Death Stars, Star Destroyers, and monuments to the Galactic Empire. Every movie fan knows the villains of Star Wars for their iconic designs, architecture, and militaristic bravado. Evil? Absolutely. But it wouldn't be as memorable if it wasn't also... beautiful. And thanks to new-behind-the-scenes details from one of the people who shaped that design, fans can appreciate George Lucas's Star Wars universe in a whole new way.
The new insights come directly from Lair: Radical Homes and Hideouts of Movie Villains by Chad Oppenheim and Andrea Gollin, a new book taking a closer look at some of cinema's most iconic 'evil headquarters' (from a more architectural/engineering perspective). Asking the question, "why do bad guys live in good houses?" the book includes interviews with a variety of Hollywood production designers, artists, and others. Amidst the glimpses into classic designs, Lair also includes a talk with Star Wars Set Decorator Roger Christian, offering new details on the making of the George Lucas long-shot made on an impossible budget. But which led to some truly iconic shortcuts and design ingenuity as a result.
The book itself will be available on November 5th, but we're able to give fans of cinematic architecture and set design a small preview, including the interview with Roger Christian-- the self-described "third person hired on Star Wars"--describing how the look of the movie took shape. Beginning with the cold, calculated, machine-like designs of the intimidating Empire.
Despite their fascist, brutal power structure, the origins of the Star Wars villains in Nazi Germany are often undiscussed (for obvious reasons). The politics of the Third Reich are of Earth, and not the galaxy far, far away, but the architecture and the mentality behind it was a direct influence for production designer John Barry. Christian explains:
When it came to the Death Star, that was inspired by the Reich architecture of Albert Speer, obviously. When you look at Nazi architecture, it's very black with red on it. Very simple and very daunting -- and strangely beautiful. And that's exactly the Death Star.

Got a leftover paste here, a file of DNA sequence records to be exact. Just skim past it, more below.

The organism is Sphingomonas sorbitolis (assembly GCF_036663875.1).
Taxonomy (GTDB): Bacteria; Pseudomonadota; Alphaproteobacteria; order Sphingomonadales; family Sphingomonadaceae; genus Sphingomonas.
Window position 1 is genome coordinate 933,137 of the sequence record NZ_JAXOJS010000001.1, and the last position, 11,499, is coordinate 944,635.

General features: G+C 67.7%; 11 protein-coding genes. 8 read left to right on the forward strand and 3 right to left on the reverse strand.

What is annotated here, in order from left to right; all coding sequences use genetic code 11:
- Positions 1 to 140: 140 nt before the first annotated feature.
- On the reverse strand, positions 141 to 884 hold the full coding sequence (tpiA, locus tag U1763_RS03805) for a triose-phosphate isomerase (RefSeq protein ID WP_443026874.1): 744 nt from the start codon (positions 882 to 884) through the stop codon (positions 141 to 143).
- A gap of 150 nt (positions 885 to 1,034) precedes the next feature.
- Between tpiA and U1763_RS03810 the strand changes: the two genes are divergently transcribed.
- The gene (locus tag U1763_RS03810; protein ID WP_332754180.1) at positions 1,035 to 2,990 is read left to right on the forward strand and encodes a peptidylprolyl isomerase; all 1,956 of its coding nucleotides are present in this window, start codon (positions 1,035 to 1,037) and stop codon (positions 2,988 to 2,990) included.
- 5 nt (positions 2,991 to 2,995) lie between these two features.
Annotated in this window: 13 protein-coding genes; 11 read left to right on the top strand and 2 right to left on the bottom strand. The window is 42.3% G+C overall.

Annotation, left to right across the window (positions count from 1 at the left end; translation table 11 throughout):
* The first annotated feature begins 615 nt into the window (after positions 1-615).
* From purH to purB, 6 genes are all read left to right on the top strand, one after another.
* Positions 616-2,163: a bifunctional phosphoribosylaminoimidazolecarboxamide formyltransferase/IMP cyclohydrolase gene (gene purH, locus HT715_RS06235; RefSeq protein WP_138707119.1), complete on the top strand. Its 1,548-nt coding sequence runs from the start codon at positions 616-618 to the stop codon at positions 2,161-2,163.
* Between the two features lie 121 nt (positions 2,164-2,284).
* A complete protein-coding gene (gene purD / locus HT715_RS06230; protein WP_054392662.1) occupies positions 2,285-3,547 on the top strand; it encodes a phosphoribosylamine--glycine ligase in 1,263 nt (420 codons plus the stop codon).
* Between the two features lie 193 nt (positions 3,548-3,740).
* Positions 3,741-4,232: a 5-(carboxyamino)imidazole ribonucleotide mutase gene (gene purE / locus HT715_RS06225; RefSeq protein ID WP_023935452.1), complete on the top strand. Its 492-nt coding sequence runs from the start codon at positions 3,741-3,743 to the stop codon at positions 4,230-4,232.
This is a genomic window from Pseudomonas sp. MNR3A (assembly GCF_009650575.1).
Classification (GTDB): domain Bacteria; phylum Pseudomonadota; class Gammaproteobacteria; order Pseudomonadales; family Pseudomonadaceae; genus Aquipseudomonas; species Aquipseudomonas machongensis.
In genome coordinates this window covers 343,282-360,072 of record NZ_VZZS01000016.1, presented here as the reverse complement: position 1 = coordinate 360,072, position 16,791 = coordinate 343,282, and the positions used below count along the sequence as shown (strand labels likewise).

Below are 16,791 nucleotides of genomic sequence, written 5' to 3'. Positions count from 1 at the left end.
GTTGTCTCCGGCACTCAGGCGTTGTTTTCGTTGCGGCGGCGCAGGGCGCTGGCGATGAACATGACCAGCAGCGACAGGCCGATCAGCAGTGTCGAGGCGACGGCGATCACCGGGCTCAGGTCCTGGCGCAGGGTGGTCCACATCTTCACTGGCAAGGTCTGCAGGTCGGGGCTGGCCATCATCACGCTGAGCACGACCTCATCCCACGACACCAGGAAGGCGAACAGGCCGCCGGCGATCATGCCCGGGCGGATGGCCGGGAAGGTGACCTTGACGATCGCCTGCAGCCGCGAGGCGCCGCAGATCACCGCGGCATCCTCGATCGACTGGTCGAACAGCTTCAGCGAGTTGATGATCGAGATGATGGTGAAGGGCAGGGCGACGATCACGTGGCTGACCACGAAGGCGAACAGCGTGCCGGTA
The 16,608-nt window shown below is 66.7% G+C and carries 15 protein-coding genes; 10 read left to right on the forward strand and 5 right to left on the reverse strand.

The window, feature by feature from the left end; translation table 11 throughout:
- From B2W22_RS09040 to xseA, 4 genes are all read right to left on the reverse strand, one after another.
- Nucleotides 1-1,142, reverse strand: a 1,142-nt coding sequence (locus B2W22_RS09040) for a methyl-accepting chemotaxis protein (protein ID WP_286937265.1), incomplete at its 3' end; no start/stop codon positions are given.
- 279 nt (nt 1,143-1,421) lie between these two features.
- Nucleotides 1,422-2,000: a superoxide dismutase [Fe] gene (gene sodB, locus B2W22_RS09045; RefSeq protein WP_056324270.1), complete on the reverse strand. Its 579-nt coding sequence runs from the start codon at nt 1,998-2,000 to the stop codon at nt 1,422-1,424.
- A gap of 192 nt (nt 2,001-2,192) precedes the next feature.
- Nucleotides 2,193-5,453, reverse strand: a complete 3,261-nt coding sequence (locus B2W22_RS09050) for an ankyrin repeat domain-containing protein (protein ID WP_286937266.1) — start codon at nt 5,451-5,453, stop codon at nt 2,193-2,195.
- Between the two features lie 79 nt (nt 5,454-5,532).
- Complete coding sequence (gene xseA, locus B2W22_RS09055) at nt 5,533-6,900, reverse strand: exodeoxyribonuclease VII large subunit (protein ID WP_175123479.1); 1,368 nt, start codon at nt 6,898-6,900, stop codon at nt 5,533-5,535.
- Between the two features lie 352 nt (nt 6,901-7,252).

There's no denying Christian's praise for the ominous, towering, and precision atiitude conveyed by the Empire's design. It's because of that impressive design that most viewers will never notice the walls made of cheaply-printed plastic sheets attached to plywood--just one of the many ways the set designers and decorators were forced to get creative with their shoestring budget in bring not one, but TWO cosmic worlds to life.
Christian explains how Lucas established the divide between Luke's warm, organic world on Tatooine, and that of the unnatural, cold Empire in space (a dichotomy between Western and Sci-fi perfectly encapsulated by the two movies Lucas showed to the crew to prove his point: Once Upon a Time in the West, and 2001: A Space Odyssey). But for Barry, it was another chance to use the fiction of the film's moon-sized battle station to make the sets achievable:
With George, [2001: A Space Odyssey] was too sci-fi like for what we had in mind for Star Wars. In addition, John Barry... had architectural training, so in the script, where it said the Death Star had huge, long corridors, his advice was, "Let's make them curved because it's a Death Star, it's planet sized." That made them more interesting, I thought. He also designed the round table where Vader and the officers of the Empire sit, and that was meant to be reminiscent of King Arthur's Round Table... What was clear to us was that we didn't want a sort of James Bond villain interior. We wanted something much darker. The Death Star was his place of worship, if you like, so it had to be iconic.
The thing with science fiction is you don't have anything to reference. When you're doing a period film you can say, "Oh, it's the 1840s," and you know the right clothes and furniture. With Star Wars, there was nothing. Only George's descriptions in the script as this kind of evil world. Quite simple. But Ralph McQuarrie's original paintings included a Death Star corridor and a beautiful sketch of Darth Vader with a lightsaber, fighting. Those gave us the key to it.
Those interested in the full interview with Christian, as well as detailed architectural looks at the Death Star and other iconic villain hangouts, can pre-order Lair: Radical Homes and Hideouts of Movie Villains now, or look for it at your local comic shop and bookstore on November 5th, 2019.
From Atlantis in The Spy Who Loved Me to Nathan Bateman's ultra-modern abode in Ex Machina, big-screen villains often live in architectural splendor. From a design standpoint, the villain’s lair, as popularized in many of our favorite movies, is a stunning, sophisticated, envy-inducing expression of the warped drives and desires of its occupant. Lair: Radical Homes and Hideouts of Movie Villains, celebrates and considers several iconic villains’ lairs from recent film history.